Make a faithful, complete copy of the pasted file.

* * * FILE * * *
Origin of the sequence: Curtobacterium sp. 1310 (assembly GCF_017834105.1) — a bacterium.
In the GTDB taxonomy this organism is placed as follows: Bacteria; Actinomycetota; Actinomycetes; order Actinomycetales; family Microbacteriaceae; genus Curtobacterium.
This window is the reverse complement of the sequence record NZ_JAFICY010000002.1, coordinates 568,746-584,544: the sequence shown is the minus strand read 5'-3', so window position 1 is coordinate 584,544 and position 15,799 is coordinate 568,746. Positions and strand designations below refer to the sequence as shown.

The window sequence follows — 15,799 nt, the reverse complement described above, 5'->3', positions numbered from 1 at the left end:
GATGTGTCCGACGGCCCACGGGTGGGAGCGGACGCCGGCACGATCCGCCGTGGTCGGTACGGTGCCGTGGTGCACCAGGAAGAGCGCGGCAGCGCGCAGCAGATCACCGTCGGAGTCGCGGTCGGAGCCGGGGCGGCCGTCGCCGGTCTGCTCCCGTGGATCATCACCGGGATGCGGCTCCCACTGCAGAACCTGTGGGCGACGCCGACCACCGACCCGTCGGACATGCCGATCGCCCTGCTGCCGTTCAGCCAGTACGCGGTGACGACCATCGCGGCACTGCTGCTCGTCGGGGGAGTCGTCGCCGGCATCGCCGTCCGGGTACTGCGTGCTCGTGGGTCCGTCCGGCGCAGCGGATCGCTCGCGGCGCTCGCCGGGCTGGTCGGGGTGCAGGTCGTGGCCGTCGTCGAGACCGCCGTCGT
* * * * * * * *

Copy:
Origin of the sequence: Curtobacterium sp. 1310 (assembly GCF_017834105.1) — a bacterium.
In the GTDB taxonomy this organism is placed as follows: Bacteria; Actinomycetota; Actinomycetes; order Actinomycetales; family Microbacteriaceae; genus Curtobacterium.
This window is the reverse complement of the sequence record NZ_JAFICY010000002.1, coordinates 568,746-584,544: the sequence shown is the minus strand read 5'-3', so window position 1 is coordinate 584,544 and position 15,799 is coordinate 568,746. Positions and strand designations below refer to the sequence as shown.

The window sequence follows — 15,799 nt, the reverse complement described above, 5'->3', positions numbered from 1 at the left end:
GATGTGTCCGACGGCCCACGGGTGGGAGCGGACGCCGGCACGATCCGCCGTGGTCGGTACGGTGCCGTGGTGCACCAGGAAGAGCGCGGCAGCGCGCAGCAGATCACCGTCGGAGTCGCGGTCGGAGCCGGGGCGGCCGTCGCCGGTCTGCTCCCGTGGATCATCACCGGGATGCGGCTCCCACTGCAGAACCTGTGGGCGACGCCGACCACCGACCCGTCGGACATGCCGATCGCCCTGCTGCCGTTCAGCCAGTACGCGGTGACGACCATCGCGGCACTGCTGCTCGTCGGGGGAGTCGTCGCCGGCATCGCCGTCCGGGTACTGCGTGCTCGTGGGTCCGTCCGGCGCAGCGGATCGCTCGCGGCGCTCGCCGGGCTGGTCGGGGTGCAGGTCGTGGCCGTCGTCGAGACCGCCGTCGT